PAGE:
"The Phoenix King chose me to rule the Fire Nation, Zuzu; that outweighs such a trifle as accident of birth order. Grandfather did the same for Father and Uncle, after all."
Mai's directives have done their job; Zuko looks every bit as royal as his sister as he responds: "Uncle conceded to our father with honor, Azula - but I'm not Uncle. I'm not conceding anything to you. This is my country, and I won't let you destroy it."
"Are you questioning my love of the Fire Nation?"
"Your love would burn the Fire Nation to the ground."
The siblings are holding each others' full attention, but Katara is free to take in the flabbergasted stares of the people around them: the soldiers, the rich, the rabble who followed them in. Most of those present must be firebenders, and Sozin's Comet shines overhead; if the crowd starts to take sides it will be ugly in a hurry. Though that assumes anyone would take their side.
"All right. You want to be Fire Lord? Fine." Azula's half-smile is mocking as she steps away from the Sages. "Let's settle this. Just you and me, brother: Agni Kai."
Zuko's smirk mirrors his sister's. "I don't think so. You had your chance in Ba Sing Se."
Mutters through the Plaza. To refuse an Agni Kai is apparently worthy of note.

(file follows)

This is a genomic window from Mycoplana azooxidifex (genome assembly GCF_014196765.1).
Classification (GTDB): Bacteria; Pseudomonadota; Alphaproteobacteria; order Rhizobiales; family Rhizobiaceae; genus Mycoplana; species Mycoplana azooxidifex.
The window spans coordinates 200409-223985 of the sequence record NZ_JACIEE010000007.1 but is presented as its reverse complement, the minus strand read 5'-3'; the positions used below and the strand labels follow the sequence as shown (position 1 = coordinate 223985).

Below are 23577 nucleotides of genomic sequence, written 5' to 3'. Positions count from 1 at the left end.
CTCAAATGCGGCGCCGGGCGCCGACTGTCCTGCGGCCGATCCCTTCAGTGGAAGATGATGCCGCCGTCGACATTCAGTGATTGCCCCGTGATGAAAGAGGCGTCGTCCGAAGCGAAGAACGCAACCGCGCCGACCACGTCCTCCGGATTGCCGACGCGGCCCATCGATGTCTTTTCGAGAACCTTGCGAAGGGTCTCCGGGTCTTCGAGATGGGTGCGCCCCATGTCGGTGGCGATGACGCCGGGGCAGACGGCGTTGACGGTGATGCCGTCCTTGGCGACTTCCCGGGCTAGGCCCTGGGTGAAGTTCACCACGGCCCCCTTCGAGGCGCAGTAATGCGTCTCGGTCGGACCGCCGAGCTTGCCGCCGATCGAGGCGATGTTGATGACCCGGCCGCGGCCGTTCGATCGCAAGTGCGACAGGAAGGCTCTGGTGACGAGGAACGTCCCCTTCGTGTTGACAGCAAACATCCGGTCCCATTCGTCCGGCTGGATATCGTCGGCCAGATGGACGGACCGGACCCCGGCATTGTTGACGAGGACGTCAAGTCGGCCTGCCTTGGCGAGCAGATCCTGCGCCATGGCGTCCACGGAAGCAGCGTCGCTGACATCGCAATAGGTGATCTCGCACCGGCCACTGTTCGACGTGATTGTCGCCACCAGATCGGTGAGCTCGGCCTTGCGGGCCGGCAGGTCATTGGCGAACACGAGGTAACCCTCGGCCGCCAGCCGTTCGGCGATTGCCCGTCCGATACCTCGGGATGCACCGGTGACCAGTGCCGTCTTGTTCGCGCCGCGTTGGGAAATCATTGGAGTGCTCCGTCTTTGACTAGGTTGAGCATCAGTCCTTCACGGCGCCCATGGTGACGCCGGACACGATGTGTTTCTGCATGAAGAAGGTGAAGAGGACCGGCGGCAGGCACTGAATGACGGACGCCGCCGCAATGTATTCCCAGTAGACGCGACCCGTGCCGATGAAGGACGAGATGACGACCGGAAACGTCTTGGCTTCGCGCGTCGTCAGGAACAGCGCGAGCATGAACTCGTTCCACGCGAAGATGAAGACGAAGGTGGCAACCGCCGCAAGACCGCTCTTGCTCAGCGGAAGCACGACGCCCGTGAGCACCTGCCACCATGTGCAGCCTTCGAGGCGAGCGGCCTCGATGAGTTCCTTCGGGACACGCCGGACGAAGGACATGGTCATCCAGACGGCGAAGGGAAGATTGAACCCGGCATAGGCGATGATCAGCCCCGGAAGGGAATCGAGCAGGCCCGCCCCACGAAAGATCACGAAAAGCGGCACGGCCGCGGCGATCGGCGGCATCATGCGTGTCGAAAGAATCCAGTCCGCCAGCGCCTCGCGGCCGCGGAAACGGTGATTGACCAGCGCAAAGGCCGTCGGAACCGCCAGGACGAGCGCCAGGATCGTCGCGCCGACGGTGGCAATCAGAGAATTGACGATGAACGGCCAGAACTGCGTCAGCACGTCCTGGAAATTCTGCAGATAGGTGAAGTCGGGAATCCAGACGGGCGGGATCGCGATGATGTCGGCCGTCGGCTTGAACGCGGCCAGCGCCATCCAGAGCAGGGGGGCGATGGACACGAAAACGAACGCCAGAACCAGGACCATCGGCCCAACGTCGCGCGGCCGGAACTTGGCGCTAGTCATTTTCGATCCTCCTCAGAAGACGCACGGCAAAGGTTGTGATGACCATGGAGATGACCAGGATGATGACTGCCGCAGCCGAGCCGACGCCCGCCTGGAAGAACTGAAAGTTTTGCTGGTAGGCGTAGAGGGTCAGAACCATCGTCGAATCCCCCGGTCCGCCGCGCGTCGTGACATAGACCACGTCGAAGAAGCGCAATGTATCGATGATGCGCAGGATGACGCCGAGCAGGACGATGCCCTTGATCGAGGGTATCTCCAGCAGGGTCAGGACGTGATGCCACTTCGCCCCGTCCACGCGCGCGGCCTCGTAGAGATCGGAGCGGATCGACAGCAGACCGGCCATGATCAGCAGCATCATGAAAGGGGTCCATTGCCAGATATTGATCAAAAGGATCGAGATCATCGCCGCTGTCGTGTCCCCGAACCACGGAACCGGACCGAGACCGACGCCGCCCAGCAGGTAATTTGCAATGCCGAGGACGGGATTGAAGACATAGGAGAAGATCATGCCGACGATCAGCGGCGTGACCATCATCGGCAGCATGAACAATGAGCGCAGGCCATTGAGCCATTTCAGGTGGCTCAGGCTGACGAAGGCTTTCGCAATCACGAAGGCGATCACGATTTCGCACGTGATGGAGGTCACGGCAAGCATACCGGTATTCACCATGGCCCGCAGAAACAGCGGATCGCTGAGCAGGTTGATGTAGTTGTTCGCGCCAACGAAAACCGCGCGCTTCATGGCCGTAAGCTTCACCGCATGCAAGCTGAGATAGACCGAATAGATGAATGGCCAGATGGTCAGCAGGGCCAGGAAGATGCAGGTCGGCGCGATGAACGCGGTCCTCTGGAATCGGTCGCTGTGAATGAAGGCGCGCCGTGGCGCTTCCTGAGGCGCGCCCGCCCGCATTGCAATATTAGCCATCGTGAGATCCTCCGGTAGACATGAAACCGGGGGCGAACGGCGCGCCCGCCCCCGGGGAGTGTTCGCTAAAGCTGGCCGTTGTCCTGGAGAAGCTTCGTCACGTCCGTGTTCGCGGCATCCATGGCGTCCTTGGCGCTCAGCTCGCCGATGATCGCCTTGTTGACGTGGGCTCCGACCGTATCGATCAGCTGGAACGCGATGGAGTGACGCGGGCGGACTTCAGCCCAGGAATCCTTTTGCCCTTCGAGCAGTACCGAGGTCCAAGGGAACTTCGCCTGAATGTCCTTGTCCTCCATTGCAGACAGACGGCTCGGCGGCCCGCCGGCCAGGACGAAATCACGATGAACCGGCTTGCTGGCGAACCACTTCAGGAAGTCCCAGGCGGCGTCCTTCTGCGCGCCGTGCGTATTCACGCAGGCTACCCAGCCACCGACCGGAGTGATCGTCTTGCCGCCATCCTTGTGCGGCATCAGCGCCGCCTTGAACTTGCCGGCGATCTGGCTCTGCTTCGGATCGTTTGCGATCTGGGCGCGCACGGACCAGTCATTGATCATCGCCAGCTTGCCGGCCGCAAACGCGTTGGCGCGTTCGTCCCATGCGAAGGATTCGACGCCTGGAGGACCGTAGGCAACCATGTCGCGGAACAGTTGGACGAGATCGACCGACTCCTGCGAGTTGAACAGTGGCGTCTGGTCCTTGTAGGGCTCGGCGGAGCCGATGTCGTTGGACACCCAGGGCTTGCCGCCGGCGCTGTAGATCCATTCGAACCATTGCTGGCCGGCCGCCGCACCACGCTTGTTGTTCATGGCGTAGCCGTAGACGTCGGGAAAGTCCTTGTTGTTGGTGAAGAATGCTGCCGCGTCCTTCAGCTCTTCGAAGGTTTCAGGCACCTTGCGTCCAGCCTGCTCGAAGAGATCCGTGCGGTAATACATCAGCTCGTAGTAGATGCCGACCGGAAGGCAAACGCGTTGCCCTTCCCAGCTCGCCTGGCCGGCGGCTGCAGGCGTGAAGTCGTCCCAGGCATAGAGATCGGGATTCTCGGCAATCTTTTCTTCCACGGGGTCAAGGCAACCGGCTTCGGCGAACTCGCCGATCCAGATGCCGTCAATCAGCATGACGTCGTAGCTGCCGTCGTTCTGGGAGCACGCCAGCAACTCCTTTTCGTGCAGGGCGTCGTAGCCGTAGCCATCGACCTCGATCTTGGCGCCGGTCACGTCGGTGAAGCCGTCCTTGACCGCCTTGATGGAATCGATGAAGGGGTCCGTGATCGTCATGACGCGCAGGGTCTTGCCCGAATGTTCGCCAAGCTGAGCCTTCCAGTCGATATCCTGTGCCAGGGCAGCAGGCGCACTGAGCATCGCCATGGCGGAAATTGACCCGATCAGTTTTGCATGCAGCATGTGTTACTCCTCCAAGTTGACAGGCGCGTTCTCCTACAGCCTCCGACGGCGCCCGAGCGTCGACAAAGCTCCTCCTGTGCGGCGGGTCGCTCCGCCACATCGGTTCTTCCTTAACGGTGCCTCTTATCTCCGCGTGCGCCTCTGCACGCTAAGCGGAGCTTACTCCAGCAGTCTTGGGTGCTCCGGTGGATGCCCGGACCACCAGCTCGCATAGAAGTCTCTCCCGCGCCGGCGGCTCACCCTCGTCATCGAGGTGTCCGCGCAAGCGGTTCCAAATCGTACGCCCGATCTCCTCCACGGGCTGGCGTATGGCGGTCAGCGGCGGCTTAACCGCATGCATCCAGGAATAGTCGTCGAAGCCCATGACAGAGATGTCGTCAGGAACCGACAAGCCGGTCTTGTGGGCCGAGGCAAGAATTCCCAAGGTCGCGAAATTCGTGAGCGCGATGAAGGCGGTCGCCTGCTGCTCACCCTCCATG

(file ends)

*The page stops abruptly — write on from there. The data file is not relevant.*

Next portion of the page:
"Did I? But I thought you wanted to do this the honorable way." She turns to the hooded man at her side, the one still holding the crown in wrinkled hands. "Challenges of succession are settled by duels - I'm sure I read that somewhere."
The Sage nods.
In the Fire Nation, Zuko said to Aang, there are duels of honor called Agni Kai. You fight until one side yields. And sometimes that's it and it's over. But for the really big things, the person who loses dies.
A battle for the throne is a really big thing.
"You threw him into the Catacombs rather than fight him!" Katara shouts, sudden dread uncurling in her stomach. "You can't just change your mind now!"
Azula seems to notice the Waterbender for the first time, and her expression turns twisted and ugly. "Zuzu, are you letting your pet speak for your honor?"
"She has more honor than either of us," Zuko snaps.
"Does she really. Is that why you brought her with you?" Azula gestures to the assembly with her pointed nails. "Are you planning to introduce everyone to their new Fire Lady?"